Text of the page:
Book Review: The Merchant’s Daughter by Melanie Dickerson

The Merchant’s Daughter and The Healer’s Apprentice are currently available for 1.99 on Kindle and Nook!

Merchant’s Daughter: Kindle       Nook
Healer’s Apprentice:   Kindle       Nook 

First, I do need to say that Mellie* is a friend of mine. I adore her and am so very, very glad we got to meet at conference a few months ago!  She is a wonderful encourager and has been a great help in keeping my sanity the last few weeks. That said, I wouldn’t be posting this review if I didn’t absolutely believe in what I’m saying. I won’t fake a review for a friend, though I would tell them privately what I didn’t like.

So… Mel writes fairy tale adaptations and this one** is the story of beauty and the beast.

From the back of the book:

An unthinkable danger.

An unexpected choice.

Annabel, once the daughter of a wealthy merchant, is trapped in indentured servitude to Lord Ranulf, a recluse who is rumored to be both terrifying and beastly. Her circumstances are made even worse by the proximity of Lord Ranulf’s bailiff—a revolting man who has made unwelcome advances on Annabel in the past.

Believing that life in a nunnery is the best way to escape the escalation of the bailiff’s vile behavior and to preserve the faith that sustains her, Annabel is surprised to discover a sense of security and joy in her encounters with Lord Ranulf. As Annabel struggles to confront her feelings, she is involved in a situation that could place Ranulf in grave danger. Ranulf’s future, and possibly his heart, may rest in her hands, and Annabel must decide whether to follow the plans she has cherished or the calling God has placed on her heart.

Annabel is spunky. She does what she has to both to save her family from further humiliation and to protect herself from a fate worse than Lord Ranulf.

Lord Ranulf is described as  a beast of a man. At least at first. He is scarred. Wears an eye patch [though he’s no pirate]. One arm doesn’t work quite right.

But underneath the rough exterior beats a gentle heart, one determined to see only good for the people now under his care. That means protecting Annabel and the others from those who would hurt them.

Annabel feels the best place for her would be a nunnery. But in the 14th century, you have to have money to become a nun. Her father would likely have sent her, but after his death she is encouraged to give up that dream, though she never does. More than anything she wants to read the Bible for herself, going so far as to ask her local clergyman to borrow his. Except he doesn’t even have a Bible of his own. She wonders if that means his teachings about how all women are inherently wanton and tempt men merely by existing are even true.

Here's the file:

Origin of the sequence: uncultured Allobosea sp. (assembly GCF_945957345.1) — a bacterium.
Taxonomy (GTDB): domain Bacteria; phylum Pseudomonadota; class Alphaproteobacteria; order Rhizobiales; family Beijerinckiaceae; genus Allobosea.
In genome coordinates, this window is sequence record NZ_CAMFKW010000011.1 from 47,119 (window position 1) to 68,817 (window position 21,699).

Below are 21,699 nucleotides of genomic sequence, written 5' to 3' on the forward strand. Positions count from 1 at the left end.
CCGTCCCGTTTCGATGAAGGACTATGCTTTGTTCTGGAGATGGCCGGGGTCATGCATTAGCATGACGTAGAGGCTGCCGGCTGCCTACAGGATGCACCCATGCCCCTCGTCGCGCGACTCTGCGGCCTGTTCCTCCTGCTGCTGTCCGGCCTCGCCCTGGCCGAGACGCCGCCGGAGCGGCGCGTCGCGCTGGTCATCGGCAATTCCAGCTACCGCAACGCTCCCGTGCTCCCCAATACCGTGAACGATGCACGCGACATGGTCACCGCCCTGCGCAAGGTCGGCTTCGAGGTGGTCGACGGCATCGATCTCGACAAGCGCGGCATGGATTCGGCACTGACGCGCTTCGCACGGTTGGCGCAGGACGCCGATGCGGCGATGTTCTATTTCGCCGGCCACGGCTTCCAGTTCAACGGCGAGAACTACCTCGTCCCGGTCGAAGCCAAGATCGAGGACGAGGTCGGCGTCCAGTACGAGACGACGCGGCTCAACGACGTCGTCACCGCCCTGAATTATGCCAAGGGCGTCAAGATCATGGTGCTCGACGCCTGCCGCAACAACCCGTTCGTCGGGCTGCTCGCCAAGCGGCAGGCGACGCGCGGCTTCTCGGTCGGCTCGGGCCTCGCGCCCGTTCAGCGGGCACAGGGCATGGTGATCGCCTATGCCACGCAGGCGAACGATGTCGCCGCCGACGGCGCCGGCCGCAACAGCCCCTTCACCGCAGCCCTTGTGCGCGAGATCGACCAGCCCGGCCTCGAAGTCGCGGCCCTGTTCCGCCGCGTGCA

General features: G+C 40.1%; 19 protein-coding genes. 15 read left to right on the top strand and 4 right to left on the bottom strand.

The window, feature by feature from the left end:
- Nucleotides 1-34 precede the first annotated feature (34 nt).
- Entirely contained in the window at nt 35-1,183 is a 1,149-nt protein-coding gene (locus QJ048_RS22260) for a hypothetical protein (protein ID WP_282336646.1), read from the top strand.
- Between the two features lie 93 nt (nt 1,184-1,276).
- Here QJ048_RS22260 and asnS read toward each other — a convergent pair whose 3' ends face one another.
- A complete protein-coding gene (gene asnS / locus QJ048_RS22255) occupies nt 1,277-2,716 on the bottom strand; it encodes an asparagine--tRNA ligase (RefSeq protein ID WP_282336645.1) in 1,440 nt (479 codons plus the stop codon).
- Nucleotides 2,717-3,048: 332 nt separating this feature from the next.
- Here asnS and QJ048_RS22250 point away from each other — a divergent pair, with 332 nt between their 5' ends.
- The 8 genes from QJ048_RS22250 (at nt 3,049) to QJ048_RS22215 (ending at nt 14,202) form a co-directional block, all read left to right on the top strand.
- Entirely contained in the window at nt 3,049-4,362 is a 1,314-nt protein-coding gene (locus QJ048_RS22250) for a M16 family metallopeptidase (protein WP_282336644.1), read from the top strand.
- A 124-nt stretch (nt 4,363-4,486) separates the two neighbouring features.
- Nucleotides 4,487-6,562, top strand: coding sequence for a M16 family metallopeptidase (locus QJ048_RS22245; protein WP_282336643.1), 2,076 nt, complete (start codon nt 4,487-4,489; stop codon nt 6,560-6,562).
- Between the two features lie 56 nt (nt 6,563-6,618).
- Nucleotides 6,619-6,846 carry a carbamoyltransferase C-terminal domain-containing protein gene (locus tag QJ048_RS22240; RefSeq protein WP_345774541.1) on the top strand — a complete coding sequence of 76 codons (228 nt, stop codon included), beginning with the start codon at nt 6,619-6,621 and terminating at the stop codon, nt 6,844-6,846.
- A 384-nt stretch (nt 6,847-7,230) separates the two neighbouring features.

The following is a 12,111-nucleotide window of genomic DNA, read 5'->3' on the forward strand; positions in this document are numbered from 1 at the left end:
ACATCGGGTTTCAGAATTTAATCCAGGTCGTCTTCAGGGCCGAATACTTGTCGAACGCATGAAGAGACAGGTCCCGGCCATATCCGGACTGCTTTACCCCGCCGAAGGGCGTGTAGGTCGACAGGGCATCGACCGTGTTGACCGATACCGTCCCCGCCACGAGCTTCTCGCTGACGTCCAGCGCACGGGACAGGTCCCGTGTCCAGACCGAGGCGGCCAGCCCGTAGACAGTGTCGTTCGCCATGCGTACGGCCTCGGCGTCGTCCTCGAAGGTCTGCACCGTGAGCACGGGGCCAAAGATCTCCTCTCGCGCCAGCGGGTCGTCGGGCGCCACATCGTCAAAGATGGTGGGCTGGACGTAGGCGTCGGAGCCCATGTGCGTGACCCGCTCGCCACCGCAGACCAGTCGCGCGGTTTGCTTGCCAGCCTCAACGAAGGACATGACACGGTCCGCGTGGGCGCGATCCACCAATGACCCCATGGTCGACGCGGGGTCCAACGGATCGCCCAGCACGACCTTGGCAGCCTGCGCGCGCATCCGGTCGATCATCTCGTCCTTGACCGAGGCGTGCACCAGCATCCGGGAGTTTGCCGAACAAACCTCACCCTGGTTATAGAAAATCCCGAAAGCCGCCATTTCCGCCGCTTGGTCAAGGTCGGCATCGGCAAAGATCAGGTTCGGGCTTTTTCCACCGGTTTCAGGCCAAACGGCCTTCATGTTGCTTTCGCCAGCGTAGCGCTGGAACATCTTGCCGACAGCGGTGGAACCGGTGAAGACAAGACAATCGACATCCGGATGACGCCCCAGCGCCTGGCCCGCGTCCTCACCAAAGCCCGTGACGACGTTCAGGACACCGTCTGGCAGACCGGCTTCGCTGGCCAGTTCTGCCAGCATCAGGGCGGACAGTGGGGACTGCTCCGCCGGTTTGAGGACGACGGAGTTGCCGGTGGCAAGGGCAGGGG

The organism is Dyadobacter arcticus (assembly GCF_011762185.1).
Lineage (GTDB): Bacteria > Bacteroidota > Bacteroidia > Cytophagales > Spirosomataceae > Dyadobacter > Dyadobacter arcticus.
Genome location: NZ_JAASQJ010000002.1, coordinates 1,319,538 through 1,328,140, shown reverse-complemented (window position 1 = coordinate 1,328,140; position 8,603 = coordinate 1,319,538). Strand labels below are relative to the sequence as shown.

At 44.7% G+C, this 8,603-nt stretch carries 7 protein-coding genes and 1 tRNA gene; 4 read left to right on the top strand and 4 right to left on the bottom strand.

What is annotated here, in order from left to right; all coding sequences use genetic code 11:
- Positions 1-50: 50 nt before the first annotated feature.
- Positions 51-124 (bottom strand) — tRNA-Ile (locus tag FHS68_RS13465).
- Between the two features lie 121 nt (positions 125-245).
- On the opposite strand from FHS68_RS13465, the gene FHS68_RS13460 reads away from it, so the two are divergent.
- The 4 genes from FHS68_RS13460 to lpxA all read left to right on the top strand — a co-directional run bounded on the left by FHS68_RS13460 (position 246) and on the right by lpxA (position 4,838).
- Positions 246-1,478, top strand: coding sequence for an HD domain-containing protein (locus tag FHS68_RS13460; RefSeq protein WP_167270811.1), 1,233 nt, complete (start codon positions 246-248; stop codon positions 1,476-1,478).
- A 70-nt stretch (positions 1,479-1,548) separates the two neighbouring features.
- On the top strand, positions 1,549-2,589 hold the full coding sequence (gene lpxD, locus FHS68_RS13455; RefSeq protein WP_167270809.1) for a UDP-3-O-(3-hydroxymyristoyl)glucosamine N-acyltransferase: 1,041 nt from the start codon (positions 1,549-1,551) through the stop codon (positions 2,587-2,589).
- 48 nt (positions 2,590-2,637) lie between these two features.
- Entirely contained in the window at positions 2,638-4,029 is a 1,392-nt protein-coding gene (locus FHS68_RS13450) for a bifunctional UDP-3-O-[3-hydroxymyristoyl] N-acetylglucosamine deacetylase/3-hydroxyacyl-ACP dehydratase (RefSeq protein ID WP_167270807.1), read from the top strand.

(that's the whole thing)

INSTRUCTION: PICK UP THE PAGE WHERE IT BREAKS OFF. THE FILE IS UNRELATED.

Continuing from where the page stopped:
But Lord Ranulf le Wyse needs more than just help in the kitchen. He needs someone willing to read his Bible to him.

Enter Annabel.

As she reads to him and helps doctor a wound he receives when an unknown perpetrator tries to run him out of town, she discovers what a good, kind man he is. And how he’s been hurt in the past. By his late wife. By people who can’t see past his scars. By life in general.

But even though Annabel has come to accept him, the danger to her, and to Lord Ranulf, is far from over. They must work together to overcome the prejudices of the townspeople to protect both of them. In the end, will Annabel choose to take an unexpected opportunity to join the nunnery? Or will she accept the Lord has placed a different desire in her heart?

I absolutely loved this book. Melanie brought the 14th century to life for me! I loved her characters [except the ones I wasn’t supposed to like ;)]. This is one that will go in my personal collection and be reread and recommended over and over again. And not just because I love Mel!

The only thing that… bugged me is a bit strong, but for lack of a better term, bugged me is that officially, The Merchant’s Daughter is a young adult book. As such, the language [as in the words chosen not like… cursing] is a bit younger in places than I’m used to. Some descriptions etc were a bit… overly simplistic compared to what you might see in a book for adults. That’s not to say she writes down to young adults or anything, just a bit of a stylistic difference between YA and ‘adult’ books. That’s the only thing lowering my rating. I’d love to see Mel write a book for grown-ups and compare. That and a bit of room to grow ;).

I would LOVE to see other adaptations by Mellie – like the Snow White and Cinderella ones she’s mentioned to me in the past!

Overall: 9 out of 10 stars

Did I say ‘love’ enough in this review? 😉

Thanks to Melanie and Zondervan for a free influencer copy to review.

*Apparently, no one calls her Mellie. I dunno where I first got that. But she said I can ;).
**Her first book, The Healer’s Apprentice, is an adaptation of Sleeping Beauty.